I often find myself asking "do they understand" or "do I need to teach more"? Of course, tests, quizzes, assignments etc. can give a good indication, but not always. Our curriculum is uber heavy here in Ontario, Canada, leaving many teachers racing against the clock to complete as many expectations as possible. But is that really what we're suppose to do?
There are times when I would like to just toss the curriculum to the side and focus on the basic and fundamental ideas that I believe my students will need in the future. No---- not being able to translate a specific shape or figure every year, but rather add, subtract, multiply and divide without their cell phones or iPods.
This is my job. To teach.... and to teach with the curriculum cloud looming above me. NEVERTHELESS, I will tell you what I have learned in the last 8 years, is that it is SO important for students to also aid in what they learn.
This is where student monitoring comes into play. Here is an idea that I recently learned from my blogging friend Catherine (aka- The Brown Bag Teacher), from Kentucky.
So you ask.....when is it time to move on with a concept and when is it time to teach more and/or practice honing a specific skill?
This is where "Monitoring My Learning" comes into play.
Students create a small grid with the numbers 1-4 on the bottom of their page. At the end of the activity, homework, assignment, quiz, test etc. the students circle the number that represents their confidence with the task/lesson.
For instance, if a student completes math for homework, they circle a number on the bottom of their work (See poster above) -- If a 2 is circled, they are still needing more practice with the concept.
As teachers, we can use this info to monitor each students comfort level with the lessons we teach daily. We can embed extra practice or small group assistance when/if it is needed. We can also challenge the students who can move along and who can also assist others, if needed.
Just a quick and easy idea to check on our kiddos! Thanks, Catherine!
Research-Based Learning Continues...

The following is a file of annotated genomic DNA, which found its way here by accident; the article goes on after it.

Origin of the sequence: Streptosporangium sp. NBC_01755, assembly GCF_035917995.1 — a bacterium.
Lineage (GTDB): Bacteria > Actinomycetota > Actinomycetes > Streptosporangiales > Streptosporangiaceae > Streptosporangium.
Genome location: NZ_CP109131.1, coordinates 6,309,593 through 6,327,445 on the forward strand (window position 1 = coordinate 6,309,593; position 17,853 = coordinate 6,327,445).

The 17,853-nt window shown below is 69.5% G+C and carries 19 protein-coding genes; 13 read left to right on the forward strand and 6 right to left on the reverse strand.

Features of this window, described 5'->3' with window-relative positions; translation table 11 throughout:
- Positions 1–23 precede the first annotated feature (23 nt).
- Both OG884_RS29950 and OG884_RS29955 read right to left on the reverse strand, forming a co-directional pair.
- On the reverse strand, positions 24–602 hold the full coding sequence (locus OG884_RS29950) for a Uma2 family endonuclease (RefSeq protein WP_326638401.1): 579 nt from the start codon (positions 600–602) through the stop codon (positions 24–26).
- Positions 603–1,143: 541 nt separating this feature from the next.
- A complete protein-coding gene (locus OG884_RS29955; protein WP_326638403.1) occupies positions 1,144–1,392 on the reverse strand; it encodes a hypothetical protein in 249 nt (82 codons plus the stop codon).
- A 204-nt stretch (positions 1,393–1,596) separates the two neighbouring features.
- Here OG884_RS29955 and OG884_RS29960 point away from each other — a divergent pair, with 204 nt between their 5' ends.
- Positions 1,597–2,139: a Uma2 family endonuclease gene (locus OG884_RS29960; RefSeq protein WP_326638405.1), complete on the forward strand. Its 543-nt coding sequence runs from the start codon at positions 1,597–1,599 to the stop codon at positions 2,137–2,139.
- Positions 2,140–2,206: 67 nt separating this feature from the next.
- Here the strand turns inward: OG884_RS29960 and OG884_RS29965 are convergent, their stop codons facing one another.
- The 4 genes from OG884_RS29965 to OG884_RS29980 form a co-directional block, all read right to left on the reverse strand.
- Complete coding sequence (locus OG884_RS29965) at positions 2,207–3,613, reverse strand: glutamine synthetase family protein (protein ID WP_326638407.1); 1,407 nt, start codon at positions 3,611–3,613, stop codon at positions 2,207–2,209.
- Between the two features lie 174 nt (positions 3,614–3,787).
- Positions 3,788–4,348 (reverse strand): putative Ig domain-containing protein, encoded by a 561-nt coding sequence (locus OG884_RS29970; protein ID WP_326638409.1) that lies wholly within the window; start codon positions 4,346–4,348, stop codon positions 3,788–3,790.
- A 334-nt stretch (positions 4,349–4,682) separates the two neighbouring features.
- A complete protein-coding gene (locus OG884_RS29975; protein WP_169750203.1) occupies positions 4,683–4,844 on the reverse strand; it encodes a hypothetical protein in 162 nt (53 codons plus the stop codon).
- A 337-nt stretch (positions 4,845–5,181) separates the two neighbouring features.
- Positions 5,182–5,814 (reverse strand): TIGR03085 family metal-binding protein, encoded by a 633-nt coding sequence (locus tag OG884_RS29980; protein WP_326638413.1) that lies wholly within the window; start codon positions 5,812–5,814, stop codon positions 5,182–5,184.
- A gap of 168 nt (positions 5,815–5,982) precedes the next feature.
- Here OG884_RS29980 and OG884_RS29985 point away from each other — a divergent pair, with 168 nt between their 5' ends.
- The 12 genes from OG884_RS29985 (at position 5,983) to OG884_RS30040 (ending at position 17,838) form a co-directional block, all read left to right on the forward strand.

As I mentioned last week, my students have been working on "how to research" and have been creating Geography Slideshow Presentations (to accompany their research papers), focusing on specifically on natural disasters and phenomenon's. This week, many of the students presented their projects *live*. I was very impressed with their final products!
This project was a step by step approach. First, I modelled "how to research" and what sites were safe to use and what sites were not viable. Using I'm Lovin' Lit's research pack, we learned how to brainstorm using a very simple outline. Students also annotated and identified paragraph structure before selecting their own topic and completing a mini-research paper.
I met with each student individually (across a few days) to discuss, look over, revise and edit their papers. From there, the students used "Google Presentation" to complete a slide show. They took key points from their research paper and were instructed to create a 10-15 slide presentation.
Here were the expectations-- I like to give them a checklist so they can check things off as the complete them and do not use the line "I didn't know we needed to have that". When it is time for them to present, they hand me their checklist (presentation rubric on the back) and I use that to assess and write feedback on.
A few more presentations scheduled for tomorrow :)
Coming up this Week......
On St. Patrick's Day, the students learned about and created limericks (see that post and some freebies for Limericks HERE). They did such a great job and were very focused on the task assigned, that I couldn't wait to begin a more focused look at poetry.
This week we will be learning about poetry devices, as an extension of our lessons on figurative language. I have scooped a free bonus poetry pack from Erin Cobb's interactive notebook series, to use. This week, we are going to delve into devices such as alliteration, onomatopoeia, consonance and assonance. You can grab a few free lessons HERE.
I am also going to being using various poems from Raising Rigor's free "Poetry in your Pocket" pack,
which contains numerous poems to read and refer to. Pick it up HERE.
For younger students, check out our Primary Poetry Pack HERE.
This 81 page poetry bundle has everything you need to teach your students 8 different styles of poetry writing, as well as poetry response sheets and a poetry contest pack. This bundle can be made into centers or used as lessons as a whole class.
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In math, we continue to work on order of operations and algebraic expressions. We are going to continue expanding our knowledge with equations and proving our work.
My students have been taught various strategies on how to write algebraic expressions as words and also how to convert words to numbers/expressions. They have been taught how to use variables and how to guess and check to solve for variables. Here is a quick and easy way to check their thinking and how you can use an "open" math problem in your room.
Give the students a number (as the answer-- =6 / or the variables number y=6). Have each student write an equation on a sticky note. A great way to see how we all view numbers differently. Also a great "Exit Board" idea (I.e. each student must hand in a card with an equation written on it before they get ready for recess).
This idea could be used with any grade :)
I am really pushing myself this year.... Learning as much as I can and trying out new ideas!
Try something new this week :)
Have a fabulous week!